US 5857715 A
A pipeline branch arrangement that forms a piggable-Y at the intersection with the trunkline and is oriented vertically relative to the trunkline. The approach piping to all legs of the piggable-Y are configured to incorporate 3D bend or larger radii as required. This arrangement permits the passage of foam pigs, hard pigs, and smart pigs. Rotation of the piggable-Y to the vertical plane configures all of the branch piping in the vertical plane, which permits the support sled width for pipe laying to be kept to a minimum. The arrangement of the 3D bends fore and aft of the piggable-Y aligns the trunkline ends in a co-linear manner. This permits the configuration to be installed by conventional S-Lay techniques.
1. In a pipeline having a trunkline and a branch line, a branch arrangement, comprising:
a. a piggable Y-shaped connector incorporated in the trunkline, said piggable Y-shaped connector positioned such that the two arms of the Y are in the same vertical plane, the tail of the Y being connected to one end of the trunkline and the lower of the two arms of the Y being connected to another end of the trunkline;
b. vertical bend radii of 3 diameters or larger in the trunkline on each side of said piggable Y-shaped connector, such that the trunkline pipe ends connected to the Y-shaped connector are co-linear; and
c. the upper arm of the Y-shaped connector adapted to be connected to a branch line.
2. The branch arrangement of claim 1, further comprising an incoming branch line section received in the upper arm of the Y-shaped connector.
3. The branch arrangement of claim 2, further comprising a connector received on the end of said branch line section connected to the Y-shaped connector.
1. Field of the Invention
The invention is generally related to pipeline connections and more particularly to branch pipeline connections that allow a pig to be passed through a pipeline.
2. General Background
For marine pipelines, it is sometimes necessary to move a cleaning or inspection tool commonly known in the industry as a "pig" through the entire length of the pipeline. The need may occur upon completion of the pipeline before it is put into service or after the pipeline has been in service for a period of time.
A marine pipeline system may consist of a number of branch or tributary pipelines feeding product into a common main or trunkline. When it is necessary to pump an intelligent or "smart" pig downstream through a branch line, special considerations in the design of the trunkline-branch connection are necessary. One of the special considerations is inclusion of a "piggable-Y" branch connection in the trunkline to allow the "smart" pig to pass unimpeded from the branch pipeline into the trunkline.
The design arrangement of the piggable-Y in the trunkline will impact the methods of installation of the trunkline portion containing the piggable-Y. The present state-of-the-art technology for design of trunkline piggable-Y connections does not allow for the most direct and low cost installation method; installing the piggable-Y directly in the trunkline during pipe laying of the trunkline.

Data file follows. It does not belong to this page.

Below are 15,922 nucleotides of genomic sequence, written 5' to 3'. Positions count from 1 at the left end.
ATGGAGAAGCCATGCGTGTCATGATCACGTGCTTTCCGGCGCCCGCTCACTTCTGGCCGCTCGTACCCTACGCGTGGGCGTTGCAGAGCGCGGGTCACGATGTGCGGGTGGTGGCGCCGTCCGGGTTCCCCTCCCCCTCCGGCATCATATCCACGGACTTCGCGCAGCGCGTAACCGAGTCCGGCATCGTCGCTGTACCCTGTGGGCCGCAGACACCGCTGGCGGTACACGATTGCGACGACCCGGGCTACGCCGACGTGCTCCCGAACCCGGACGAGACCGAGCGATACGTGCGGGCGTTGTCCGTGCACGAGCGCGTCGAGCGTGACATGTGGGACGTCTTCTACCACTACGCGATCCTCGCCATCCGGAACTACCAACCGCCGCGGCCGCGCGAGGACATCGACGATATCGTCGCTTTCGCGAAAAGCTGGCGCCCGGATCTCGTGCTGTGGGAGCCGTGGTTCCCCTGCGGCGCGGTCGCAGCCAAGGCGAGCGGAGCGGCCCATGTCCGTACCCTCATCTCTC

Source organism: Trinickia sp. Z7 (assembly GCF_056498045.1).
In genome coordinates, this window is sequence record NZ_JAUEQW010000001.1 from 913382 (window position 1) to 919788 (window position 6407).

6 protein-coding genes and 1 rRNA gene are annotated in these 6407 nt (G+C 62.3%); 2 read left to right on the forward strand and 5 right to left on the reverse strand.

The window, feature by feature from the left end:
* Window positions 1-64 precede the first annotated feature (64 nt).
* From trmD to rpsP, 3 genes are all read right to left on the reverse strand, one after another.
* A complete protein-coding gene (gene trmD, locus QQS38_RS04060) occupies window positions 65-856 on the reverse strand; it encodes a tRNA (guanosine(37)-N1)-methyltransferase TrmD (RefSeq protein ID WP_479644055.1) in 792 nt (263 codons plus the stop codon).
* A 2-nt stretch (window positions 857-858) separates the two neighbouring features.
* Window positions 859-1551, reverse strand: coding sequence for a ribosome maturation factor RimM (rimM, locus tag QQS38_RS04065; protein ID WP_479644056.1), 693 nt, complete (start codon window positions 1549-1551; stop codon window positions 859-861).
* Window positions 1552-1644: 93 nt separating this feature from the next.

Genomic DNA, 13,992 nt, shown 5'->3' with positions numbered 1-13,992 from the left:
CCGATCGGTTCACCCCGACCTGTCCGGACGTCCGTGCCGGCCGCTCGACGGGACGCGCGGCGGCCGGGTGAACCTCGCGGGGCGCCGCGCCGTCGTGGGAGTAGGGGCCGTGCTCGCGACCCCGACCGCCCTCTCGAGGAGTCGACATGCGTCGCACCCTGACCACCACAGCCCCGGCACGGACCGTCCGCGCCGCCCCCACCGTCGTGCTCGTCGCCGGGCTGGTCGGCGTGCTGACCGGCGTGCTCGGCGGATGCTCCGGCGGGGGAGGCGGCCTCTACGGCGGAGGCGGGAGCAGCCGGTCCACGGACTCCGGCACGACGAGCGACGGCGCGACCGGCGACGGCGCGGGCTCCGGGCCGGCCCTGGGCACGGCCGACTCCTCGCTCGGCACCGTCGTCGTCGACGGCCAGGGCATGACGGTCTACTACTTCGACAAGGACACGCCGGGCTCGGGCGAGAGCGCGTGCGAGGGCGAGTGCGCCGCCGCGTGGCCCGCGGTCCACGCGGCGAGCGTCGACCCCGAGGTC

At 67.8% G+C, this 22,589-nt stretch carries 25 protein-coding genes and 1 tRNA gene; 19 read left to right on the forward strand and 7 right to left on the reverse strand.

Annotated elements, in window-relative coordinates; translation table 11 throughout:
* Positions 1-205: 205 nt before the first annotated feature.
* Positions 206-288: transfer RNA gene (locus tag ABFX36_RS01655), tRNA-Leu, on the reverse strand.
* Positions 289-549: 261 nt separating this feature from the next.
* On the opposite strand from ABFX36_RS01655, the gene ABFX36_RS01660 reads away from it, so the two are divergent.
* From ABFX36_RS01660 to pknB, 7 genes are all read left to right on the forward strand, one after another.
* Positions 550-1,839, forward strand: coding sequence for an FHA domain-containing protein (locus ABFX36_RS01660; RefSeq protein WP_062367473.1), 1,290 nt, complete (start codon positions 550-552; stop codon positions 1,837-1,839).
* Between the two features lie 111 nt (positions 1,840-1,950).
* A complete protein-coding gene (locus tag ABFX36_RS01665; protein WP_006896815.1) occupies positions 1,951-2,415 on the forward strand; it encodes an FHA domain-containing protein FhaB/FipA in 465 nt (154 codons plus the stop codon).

Particularly for pipe laying operations on the bottom of a body of water, pipeline branch assemblies present a unique set of problems that are interrelated between the insertion and removal of pigs, the pipe laying operation itself, and the installation of the branch connections. These problems involve limitations on the type of pigs that may be used, the limitations and requirements for pipe laying equipment, and the need for the use of divers. These problems will be discussed further in the detailed description with reference to drawings to more clearly illustrate the problems involved.
The present state of the art does not address these problems and leaves a need for pipeline branch connections that are less restrictive on the type of pigs that may be used, the pipe laying operation, and the need for divers.
The invention addresses the above need. What is provided is a pipeline branch arrangement that forms a piggable-Y at the intersection with the trunkline and is oriented vertically relative to the seabed. The approach piping to all legs of the piggable-Y is configured to incorporate long radii bends; 3D bend radii, or larger as required. This arrangement permits the passage of foam pigs, hard pigs, and smart pigs. Rotation of the piggable-Y to the vertical plane configures all of the branch piping in the vertical plane, which permits the support sled width for pipe laying to be kept to a minimum. The arrangement of the long radii bends fore and aft of the piggable-Y aligns the trunkline pipe ends; i.e., they are co-linear. This permits the configuration to be installed by conventional S-Lay techniques, minimizing special or unique installation procedures. The preferred connection device is a diverless horizontal type collet connector.
For a further understanding of the nature and objects of the present invention reference should be made to the following description, taken in conjunction with the accompanying drawing in which like parts are given like reference numerals, and wherein:
FIG. 1 is an elevation view of a prior art, typical valve assembly or diver assisted tie-in.
FIG. 2 is an isometric view of a lateral hot tap clamp on a pipeline.
FIG. 3 illustrates a sled with a pre-installed lateral piggable-Y and branch connection.